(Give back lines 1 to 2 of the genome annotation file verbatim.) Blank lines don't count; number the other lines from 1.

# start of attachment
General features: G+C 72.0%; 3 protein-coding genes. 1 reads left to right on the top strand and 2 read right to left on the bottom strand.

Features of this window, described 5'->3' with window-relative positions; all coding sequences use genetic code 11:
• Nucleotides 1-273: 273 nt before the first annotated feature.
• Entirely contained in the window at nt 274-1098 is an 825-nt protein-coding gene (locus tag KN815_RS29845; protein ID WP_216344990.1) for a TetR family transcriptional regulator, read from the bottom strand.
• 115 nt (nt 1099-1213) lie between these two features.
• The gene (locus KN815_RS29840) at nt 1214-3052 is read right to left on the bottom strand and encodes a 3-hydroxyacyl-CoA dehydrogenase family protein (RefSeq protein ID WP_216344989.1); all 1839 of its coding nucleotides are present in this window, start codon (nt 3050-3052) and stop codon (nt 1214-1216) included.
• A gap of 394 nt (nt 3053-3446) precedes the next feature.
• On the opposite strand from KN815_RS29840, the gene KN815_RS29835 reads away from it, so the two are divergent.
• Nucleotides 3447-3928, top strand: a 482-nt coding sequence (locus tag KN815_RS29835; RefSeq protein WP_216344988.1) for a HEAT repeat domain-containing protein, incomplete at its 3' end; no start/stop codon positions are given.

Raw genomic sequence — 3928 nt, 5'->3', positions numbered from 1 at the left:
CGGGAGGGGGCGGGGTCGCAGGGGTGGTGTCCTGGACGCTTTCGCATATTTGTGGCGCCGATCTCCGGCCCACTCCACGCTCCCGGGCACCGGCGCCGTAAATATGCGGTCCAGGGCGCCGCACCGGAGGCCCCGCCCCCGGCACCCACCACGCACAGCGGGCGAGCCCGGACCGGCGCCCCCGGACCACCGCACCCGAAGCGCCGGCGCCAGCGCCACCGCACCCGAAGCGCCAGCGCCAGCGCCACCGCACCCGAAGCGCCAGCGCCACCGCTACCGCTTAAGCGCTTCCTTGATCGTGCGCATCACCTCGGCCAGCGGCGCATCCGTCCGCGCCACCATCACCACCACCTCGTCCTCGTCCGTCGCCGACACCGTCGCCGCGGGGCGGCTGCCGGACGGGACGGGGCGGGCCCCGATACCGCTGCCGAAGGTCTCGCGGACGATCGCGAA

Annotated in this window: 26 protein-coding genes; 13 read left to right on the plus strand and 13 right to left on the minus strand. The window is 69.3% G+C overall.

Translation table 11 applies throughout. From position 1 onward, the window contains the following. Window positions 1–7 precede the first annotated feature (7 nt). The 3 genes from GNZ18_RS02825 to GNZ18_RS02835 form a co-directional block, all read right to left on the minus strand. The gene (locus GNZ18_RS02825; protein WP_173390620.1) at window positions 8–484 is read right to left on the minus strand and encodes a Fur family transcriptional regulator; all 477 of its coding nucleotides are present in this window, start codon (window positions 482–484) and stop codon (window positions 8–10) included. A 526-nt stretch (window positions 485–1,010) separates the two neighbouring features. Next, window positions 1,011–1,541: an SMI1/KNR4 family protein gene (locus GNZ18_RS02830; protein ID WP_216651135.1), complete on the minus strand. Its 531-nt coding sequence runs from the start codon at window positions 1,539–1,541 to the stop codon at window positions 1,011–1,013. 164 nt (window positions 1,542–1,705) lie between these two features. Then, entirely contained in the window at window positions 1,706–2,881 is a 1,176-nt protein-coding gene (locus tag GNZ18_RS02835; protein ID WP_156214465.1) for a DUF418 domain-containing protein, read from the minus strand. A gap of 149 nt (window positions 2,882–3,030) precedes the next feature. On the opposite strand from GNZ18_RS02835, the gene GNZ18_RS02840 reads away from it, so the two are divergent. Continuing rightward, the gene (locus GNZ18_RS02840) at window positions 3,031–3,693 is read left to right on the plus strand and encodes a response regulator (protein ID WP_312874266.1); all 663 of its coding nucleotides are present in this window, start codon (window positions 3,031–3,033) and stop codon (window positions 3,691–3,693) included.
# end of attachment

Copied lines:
General features: G+C 72.0%; 3 protein-coding genes. 1 reads left to right on the top strand and 2 read right to left on the bottom strand.

Features of this window, described 5'->3' with window-relative positions; all coding sequences use genetic code 11: